50. The Committee recommends that the State party support the income of smallholders with a view to reduc ing their production costs, further increase monitoring of the use of banned pesticides, and establish positive incentives and assistance for organic and biodynamic farming and natural wine production . In this regard, the Committee recalls the recommendations of the Special Rapporteur on the r ight to f ood .
Climate change adaptation
51.The Committee is concerned that the environmental consequences of climate change have a considerable impact on the enjoyment of economic, social and cultural rights in the State party, including an increase in the number and severity of heatwaves that have disproportionally affected the health of older persons, sea-level rise,degradation of arable land, droughts, storms and lack of freshwater resources (art. 11).
52. The Committee recommends that the State party take all the adap ta tion measures necessary to protect the environment and address environmental degradation, taking into account its effects on economic, social and cultural rights . Such measures could, for example, take the form of concrete, detailed and locally oriented contingency planning for heatwaves , including action plans for homes for older persons, water - rationing, the expansion of drip irrigation techniques, dike-building, and storm-proofing of public and private buildings .
Right to health
53.The Committee remains concerned about the lack of access to basic health-care services that is adversely affecting populations living in the southern regions. The Committee is also concerned about the viability of the broader health-care system owing to the backlog of operations, procedures and medical examinations postponed during the COVID-19 pandemic (art. 12).
54. Recalling its previous recommendation s , the Committee recommends that the State party increase funding for basic health-care services in poorer regions , with a view to bridging the gap between the regions in the north and those in the south and ensuring equal access to health care . It also recommends that the State party earmark additional funding specifically to reduce the backlog in the health-care system owing to the COVID-19 pandemic . In this regard, the Committee recalls its general comment No . 14 (2000) on the right to the highest attainable standard of health .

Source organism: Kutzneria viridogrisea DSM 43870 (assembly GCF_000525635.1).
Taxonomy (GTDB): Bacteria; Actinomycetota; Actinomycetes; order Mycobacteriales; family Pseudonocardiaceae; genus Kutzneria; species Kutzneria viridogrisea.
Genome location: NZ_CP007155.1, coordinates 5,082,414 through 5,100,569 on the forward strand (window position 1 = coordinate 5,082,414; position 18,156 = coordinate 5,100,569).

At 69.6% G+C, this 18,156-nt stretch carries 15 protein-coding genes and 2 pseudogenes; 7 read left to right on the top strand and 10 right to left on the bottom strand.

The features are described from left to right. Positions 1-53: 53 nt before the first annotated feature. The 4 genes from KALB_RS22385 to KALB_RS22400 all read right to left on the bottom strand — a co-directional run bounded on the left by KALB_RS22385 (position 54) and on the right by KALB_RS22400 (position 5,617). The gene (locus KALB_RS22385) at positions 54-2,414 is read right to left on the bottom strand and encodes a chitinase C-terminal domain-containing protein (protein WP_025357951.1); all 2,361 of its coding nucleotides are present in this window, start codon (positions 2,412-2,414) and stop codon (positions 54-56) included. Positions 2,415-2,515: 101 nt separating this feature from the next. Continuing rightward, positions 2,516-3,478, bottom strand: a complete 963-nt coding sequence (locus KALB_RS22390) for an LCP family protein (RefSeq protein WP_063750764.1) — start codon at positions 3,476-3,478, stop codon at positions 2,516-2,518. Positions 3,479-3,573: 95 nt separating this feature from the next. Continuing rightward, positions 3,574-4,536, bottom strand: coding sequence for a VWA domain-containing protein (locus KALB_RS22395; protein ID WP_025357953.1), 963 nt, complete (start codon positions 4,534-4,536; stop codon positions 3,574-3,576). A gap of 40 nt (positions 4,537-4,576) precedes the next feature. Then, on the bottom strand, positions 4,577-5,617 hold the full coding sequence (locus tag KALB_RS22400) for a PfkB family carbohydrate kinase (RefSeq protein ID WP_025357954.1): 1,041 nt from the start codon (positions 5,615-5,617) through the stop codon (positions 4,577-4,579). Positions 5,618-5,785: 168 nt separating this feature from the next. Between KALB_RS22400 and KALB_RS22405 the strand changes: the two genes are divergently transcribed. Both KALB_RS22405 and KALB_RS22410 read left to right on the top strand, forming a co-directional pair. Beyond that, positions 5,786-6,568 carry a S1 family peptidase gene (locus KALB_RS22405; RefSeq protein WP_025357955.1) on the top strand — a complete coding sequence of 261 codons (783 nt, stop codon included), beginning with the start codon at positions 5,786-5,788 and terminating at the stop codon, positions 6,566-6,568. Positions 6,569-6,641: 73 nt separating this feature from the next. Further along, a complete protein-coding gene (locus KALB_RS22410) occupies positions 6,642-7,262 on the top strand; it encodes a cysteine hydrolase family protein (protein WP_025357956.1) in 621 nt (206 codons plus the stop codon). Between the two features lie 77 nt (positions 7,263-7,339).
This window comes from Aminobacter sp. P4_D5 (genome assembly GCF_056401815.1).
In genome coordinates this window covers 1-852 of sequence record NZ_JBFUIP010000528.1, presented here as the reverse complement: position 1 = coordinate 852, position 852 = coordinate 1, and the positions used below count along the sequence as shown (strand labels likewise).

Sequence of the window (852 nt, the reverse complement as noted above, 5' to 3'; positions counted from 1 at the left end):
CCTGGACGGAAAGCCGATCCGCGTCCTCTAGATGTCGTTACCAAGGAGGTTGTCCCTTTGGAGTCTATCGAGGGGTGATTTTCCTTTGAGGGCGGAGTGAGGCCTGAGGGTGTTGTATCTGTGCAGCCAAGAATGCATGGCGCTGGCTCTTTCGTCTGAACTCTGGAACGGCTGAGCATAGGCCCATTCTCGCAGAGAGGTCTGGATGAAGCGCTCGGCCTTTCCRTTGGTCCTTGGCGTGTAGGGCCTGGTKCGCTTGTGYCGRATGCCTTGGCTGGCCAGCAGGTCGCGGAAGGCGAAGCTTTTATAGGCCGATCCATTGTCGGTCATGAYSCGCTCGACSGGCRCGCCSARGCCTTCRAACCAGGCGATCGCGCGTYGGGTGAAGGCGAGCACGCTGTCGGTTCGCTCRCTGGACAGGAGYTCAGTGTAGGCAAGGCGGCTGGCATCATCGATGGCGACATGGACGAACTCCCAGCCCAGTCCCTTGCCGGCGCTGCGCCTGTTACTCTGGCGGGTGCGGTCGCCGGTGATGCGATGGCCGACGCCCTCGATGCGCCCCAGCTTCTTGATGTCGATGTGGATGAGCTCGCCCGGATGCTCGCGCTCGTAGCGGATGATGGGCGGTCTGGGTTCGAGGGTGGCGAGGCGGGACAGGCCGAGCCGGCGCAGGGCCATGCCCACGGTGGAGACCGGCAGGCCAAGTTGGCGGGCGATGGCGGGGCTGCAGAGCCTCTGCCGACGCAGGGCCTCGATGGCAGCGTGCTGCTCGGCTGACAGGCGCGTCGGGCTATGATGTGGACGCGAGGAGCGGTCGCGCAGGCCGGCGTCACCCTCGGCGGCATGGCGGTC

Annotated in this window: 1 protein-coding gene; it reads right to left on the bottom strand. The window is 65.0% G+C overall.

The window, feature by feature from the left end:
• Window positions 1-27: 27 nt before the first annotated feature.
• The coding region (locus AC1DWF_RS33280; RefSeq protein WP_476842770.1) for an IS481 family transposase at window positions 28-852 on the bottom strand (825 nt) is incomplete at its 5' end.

55.The Committee is concerned about the persistent high levels of child obesity, particularly in the southern regions (art. 12).
56. The Committee reiterates its previous recommendation that the State party introduce higher taxes on junk foods and sweet beverages, and further recommends that it lower taxes on healthy food products, ensure mandatory physical exercise in the primary school system and increase earmarked funding for anti-obesity programmes for children in the s outhern regions .
Sexual and reproductive rights
57.The Committee remains concerned that the availability and accessibility of abortion services remain limited, which is exacerbated by health personnel conscientiously objecting to carrying out such operations, leading pregnant women to undergo unsafe abortions (art. 12).